22 The Liberal Democrats Product of 1987 merger of Liberal and Social Democratic parties “First past the post” system prevent from winning as many seats Currently challenging as second-largest party It has capitalized on dissatisfaction with conservatives to build base The party has fared better under new leadership, especially Nick Clegg

23 Political Participation Minor Parties
Rise in Scottish, Welsh, and Irish nationalism has led to moderate growth in support for regional parties What is devolution? In recent general elections they have often come second in their regions Regional parties have always dominated Northern Ireland Other minor parties

24 Margaret Thatcher “British disease” of de-industrialization, weak economy led to Thatcher Revolution in 1979 “The Old Testament prophets did not say, ‘Brothers, I want a consensus.’ They said, ‘this is my faith, this is what I passionately believe. If you believe it too, then come with me.’” Strong relationship with Reagan/Bush “Produce” before you can “consume” Neo-Conservative, promoted home ownership, breaks to entrepreneurs. “Dry” conservative, not “Wet” Powerful wartime PM (Falklands)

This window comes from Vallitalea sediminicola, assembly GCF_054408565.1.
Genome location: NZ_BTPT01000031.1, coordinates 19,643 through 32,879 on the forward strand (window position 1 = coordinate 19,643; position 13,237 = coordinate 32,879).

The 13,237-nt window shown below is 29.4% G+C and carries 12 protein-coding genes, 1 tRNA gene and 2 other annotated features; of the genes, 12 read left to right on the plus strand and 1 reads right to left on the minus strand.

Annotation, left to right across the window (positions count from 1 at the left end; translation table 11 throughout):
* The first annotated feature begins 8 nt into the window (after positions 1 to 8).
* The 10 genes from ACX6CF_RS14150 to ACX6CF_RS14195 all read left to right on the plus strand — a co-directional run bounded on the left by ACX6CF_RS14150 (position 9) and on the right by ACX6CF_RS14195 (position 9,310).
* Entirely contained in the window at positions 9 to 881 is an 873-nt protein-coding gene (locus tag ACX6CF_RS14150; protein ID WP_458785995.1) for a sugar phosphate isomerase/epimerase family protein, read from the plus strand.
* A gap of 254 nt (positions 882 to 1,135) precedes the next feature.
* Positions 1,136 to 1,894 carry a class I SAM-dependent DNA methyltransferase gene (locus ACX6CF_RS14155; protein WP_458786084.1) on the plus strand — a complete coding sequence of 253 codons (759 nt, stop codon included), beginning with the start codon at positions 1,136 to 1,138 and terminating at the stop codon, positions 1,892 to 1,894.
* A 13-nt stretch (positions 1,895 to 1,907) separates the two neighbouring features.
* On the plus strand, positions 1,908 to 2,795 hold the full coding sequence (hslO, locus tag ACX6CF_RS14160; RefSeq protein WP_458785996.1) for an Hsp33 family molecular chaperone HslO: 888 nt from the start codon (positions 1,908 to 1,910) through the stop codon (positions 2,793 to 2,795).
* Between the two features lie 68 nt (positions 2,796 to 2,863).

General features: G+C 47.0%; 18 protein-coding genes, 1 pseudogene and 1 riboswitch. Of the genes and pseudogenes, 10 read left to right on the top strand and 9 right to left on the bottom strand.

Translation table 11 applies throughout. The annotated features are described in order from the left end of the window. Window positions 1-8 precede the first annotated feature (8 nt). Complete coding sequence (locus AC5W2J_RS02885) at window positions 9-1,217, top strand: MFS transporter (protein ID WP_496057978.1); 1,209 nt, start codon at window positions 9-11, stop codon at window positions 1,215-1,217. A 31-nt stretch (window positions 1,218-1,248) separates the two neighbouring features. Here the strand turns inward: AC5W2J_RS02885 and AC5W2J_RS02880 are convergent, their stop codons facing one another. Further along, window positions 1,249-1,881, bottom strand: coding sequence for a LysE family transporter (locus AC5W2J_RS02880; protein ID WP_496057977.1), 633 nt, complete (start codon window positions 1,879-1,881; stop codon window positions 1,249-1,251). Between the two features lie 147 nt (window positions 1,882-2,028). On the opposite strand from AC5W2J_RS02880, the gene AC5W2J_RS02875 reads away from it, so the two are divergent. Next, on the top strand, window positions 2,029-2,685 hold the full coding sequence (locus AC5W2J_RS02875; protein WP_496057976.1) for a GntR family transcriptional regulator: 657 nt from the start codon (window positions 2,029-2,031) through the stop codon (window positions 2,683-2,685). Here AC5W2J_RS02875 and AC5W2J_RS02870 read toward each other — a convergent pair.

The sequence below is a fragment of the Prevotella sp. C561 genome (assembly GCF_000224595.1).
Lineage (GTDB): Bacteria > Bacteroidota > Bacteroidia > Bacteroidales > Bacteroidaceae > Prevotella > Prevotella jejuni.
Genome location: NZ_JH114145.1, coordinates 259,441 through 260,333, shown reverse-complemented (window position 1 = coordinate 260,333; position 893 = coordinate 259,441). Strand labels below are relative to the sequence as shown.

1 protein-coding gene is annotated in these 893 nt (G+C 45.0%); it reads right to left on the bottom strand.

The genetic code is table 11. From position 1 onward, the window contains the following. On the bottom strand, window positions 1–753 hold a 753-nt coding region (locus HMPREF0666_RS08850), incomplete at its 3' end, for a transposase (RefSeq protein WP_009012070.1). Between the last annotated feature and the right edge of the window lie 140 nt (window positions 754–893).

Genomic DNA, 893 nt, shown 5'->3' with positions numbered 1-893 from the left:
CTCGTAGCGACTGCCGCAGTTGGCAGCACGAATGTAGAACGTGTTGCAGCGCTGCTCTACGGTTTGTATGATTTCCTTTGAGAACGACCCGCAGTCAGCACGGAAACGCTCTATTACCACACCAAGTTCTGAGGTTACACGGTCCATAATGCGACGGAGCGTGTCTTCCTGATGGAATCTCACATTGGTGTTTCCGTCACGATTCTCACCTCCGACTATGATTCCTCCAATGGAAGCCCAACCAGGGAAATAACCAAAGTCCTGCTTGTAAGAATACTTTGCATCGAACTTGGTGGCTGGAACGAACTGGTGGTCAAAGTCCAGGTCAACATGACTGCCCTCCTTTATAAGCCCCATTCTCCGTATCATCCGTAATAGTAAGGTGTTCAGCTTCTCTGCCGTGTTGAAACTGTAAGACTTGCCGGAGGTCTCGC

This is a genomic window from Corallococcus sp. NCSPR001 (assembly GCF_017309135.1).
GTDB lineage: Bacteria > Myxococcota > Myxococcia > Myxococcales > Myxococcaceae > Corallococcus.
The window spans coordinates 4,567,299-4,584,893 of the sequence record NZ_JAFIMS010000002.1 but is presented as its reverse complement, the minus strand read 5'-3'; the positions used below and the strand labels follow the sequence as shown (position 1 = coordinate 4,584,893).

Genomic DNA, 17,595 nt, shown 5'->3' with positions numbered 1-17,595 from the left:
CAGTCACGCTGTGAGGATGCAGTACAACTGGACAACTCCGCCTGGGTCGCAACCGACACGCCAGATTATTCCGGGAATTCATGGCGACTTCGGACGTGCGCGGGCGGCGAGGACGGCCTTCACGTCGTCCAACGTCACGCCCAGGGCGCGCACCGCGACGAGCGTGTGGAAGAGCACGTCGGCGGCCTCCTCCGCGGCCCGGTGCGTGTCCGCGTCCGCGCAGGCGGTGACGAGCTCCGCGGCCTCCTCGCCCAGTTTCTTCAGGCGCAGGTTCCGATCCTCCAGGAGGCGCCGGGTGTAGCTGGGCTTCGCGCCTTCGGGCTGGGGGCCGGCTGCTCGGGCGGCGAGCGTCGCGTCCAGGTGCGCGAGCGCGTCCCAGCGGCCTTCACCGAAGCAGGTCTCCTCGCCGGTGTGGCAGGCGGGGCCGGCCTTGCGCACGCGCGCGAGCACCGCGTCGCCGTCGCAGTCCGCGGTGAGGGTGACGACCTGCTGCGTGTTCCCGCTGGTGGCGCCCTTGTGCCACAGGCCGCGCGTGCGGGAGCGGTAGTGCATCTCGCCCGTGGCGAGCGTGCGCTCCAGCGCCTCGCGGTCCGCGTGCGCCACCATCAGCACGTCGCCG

25 The Falklands War Argentine military Junta takes over in 1982, led by General Galtieri. They try to play on public opinion by seizing Falklands. Falklands administered by Britain since 1833, all British stock. April 1982: Invades Falklands (Malvinas Islands to Argentinians) Margaret Thatcher determined to get islands back, tries diplomacy and UNSC. Not much luck. US plays mediator, but backs UK. British naval expedition wins islands back Galtieri deposed by his own people soon after Thatcher soars in popularity.

26 Margaret Thatcher cont’d
Freed economy from state intervention; privatization and deregulation. Economy grew by leaps and bounds. “Silicon Glen” Euroskeptic; favored common market but not a superstate Gave way to John Major in 1990 after domestic issue turbulence—”poll tax” or tax for every adult person to replace property tax. Major rescinded the tax.